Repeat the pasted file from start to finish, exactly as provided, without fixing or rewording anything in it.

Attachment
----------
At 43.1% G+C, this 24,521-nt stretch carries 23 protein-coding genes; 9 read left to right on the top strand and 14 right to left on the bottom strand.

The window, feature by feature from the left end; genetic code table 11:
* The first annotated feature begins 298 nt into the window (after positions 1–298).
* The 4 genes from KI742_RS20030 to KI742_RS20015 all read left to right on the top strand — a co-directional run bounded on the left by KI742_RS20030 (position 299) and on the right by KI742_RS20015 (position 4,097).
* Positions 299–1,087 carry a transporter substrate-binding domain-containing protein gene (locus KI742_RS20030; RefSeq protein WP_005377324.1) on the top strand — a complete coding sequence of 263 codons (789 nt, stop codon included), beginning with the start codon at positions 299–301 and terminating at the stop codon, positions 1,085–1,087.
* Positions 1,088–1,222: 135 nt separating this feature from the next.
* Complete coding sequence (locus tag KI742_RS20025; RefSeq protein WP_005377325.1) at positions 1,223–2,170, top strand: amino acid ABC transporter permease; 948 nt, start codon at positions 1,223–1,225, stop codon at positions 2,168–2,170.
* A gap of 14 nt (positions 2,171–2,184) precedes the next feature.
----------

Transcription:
At 43.1% G+C, this 24,521-nt stretch carries 23 protein-coding genes; 9 read left to right on the top strand and 14 right to left on the bottom strand.

The window, feature by feature from the left end; genetic code table 11:
* The first annotated feature begins 298 nt into the window (after positions 1–298).
* The 4 genes from KI742_RS20030 to KI742_RS20015 all read left to right on the top strand — a co-directional run bounded on the left by KI742_RS20030 (position 299) and on the right by KI742_RS20015 (position 4,097).
* Positions 299–1,087 carry a transporter substrate-binding domain-containing protein gene (locus KI742_RS20030; RefSeq protein WP_005377324.1) on the top strand — a complete coding sequence of 263 codons (789 nt, stop codon included), beginning with the start codon at positions 299–301 and terminating at the stop codon, positions 1,085–1,087.
* Positions 1,088–1,222: 135 nt separating this feature from the next.
* Complete coding sequence (locus tag KI742_RS20025; RefSeq protein WP_005377325.1) at positions 1,223–2,170, top strand: amino acid ABC transporter permease; 948 nt, start codon at positions 1,223–1,225, stop codon at positions 2,168–2,170.
* A gap of 14 nt (positions 2,171–2,184) precedes the next feature.